“Pass the Salt.”
“No not the sea salt, the pink Himalayan salt, it’s healthier because of extra trace minerals.”
There is a good chance you’ve been in or have heard this exact conversation before. But, is pink Himalayan salt really more beneficial for your health than table salt?
A Quick Lesson On Salt:
Salt is made up of to two elements bonded together, sodium and chloride. These two elements bonded together compose the small crystal-like structures we sprinkle on our pretzels. In the 1920s iodized salt was introduced in the United States due to the discovery of widespread iodine deficiencies. Iodine is an important mineral in the regulation of thyroid function and cell metabolism.
With cardiovascular disease and strokes being the number one and two causes of death in the United States, respectively, salt is always in the spotlight. Excessive salt intake is associated with an increased risk for hypertension. Consequently, hypertension is a significant risk factor for cardiovascular-related diseases.
Pink Himalayan salt is often advertised as a type of salt that offers protective mechanisms against the development of cardiovascular disease. In fact, I have counseled patients who believed that intake of pink Himalayan salt didn’t cause hypertension.
Both pink Himalayan salt and table salt are ~98% sodium chloride. Therefore, one does not contain less sodium content than the other. The remainder of pink Himalayan salt is made up of trace minerals.
The distinguishing pink color of Himalayan salt is due to trace minerals and impurities.
The trace minerals don’t make Himalayan salt healthier than the alternatives. Our bodies need 16 essential minerals for proper function. These 16 essential minerals can be provided by a well-balanced diet. The additional minerals listed in the salt provide no known additional health benefits. In fact, the mineral content in the salt is so minuscule you’d have to consume much more than the recommended serving to obtain any benefit. Therefore, the amount of minerals in Himalayan salt are not plentiful enough to correct nutrient deficiencies.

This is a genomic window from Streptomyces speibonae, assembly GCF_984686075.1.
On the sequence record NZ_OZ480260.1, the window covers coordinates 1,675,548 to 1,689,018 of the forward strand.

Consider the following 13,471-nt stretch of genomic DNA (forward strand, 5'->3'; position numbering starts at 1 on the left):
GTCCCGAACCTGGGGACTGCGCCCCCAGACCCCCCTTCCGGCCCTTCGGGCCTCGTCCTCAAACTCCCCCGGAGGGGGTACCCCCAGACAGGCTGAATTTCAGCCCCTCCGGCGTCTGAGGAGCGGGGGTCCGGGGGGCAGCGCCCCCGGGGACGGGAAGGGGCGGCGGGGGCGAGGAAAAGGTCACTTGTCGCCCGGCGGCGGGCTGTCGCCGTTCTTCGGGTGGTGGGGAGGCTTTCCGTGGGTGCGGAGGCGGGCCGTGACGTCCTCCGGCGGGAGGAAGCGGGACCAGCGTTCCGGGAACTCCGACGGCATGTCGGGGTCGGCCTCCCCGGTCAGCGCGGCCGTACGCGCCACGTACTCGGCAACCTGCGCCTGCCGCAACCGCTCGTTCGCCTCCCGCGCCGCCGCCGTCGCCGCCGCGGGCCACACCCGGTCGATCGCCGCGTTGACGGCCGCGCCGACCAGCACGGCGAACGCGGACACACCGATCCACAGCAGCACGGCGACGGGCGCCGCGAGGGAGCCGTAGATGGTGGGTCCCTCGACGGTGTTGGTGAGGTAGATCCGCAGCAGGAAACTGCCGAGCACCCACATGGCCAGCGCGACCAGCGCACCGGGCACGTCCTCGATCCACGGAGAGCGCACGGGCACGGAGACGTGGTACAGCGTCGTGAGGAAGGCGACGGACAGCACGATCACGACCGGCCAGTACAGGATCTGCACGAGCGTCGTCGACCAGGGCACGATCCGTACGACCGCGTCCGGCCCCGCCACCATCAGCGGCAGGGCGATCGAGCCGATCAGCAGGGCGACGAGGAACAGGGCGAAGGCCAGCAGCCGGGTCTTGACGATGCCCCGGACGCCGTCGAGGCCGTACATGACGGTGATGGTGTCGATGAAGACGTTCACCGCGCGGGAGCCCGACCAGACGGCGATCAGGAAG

Is it Iodized?
No, although pink Himalayan salt may contain trace amounts of iodine, it is not considered an iodized salt.
Organic and GMO Free Labels
I’ve seen pink Himalayan salt with “Organic” and “GMO-free” listed on the labels, let me take a moment to clear up any confusion this may cause. Salt is mineral, it is not grown and therefore can’t be labeled organic. See USDA regulations for more information. Similarly, GMO-free salt is 100% an advertising scheme. Salt contains no genes and for that reason, can’t be GMO-free.
How Much Sodium do I Need and Why Do I Need it?
The sodium found in salt is important for proper body physiology:
– Fluid and electrolyte balance
– Blood pressure regulation
– Transmission of nerve impulses
– Muscle contraction
The American Heart Association recommends no more than 2300 mg of sodium per day. However, any persons with hypertension should limit intake to 1,500 mg sodium per day.
1/4 teaspoon salt= 575 mg sodium
1/2 teaspoon salt= 1,150 mg sodium
3/4 teaspoon salt= 1,725 mg sodium
1 teaspoon of salt= 2300 mg sodium
Our bodies need sodium to function properly. A healthy amount of sodium intake is between 1,500-2,300 mg per day. Excessive sodium intake can lead to hypertension. Cardiovascular diseases can develop as a result of prolonged hypertension. Sodium content of salt does not differ amongst salt types. Pink Himalayan salt offers no additional health benefit compared to other salt types. Above all, a well-balanced diet with plenty of whole, fresh foods provides the greatest benefit for overall health.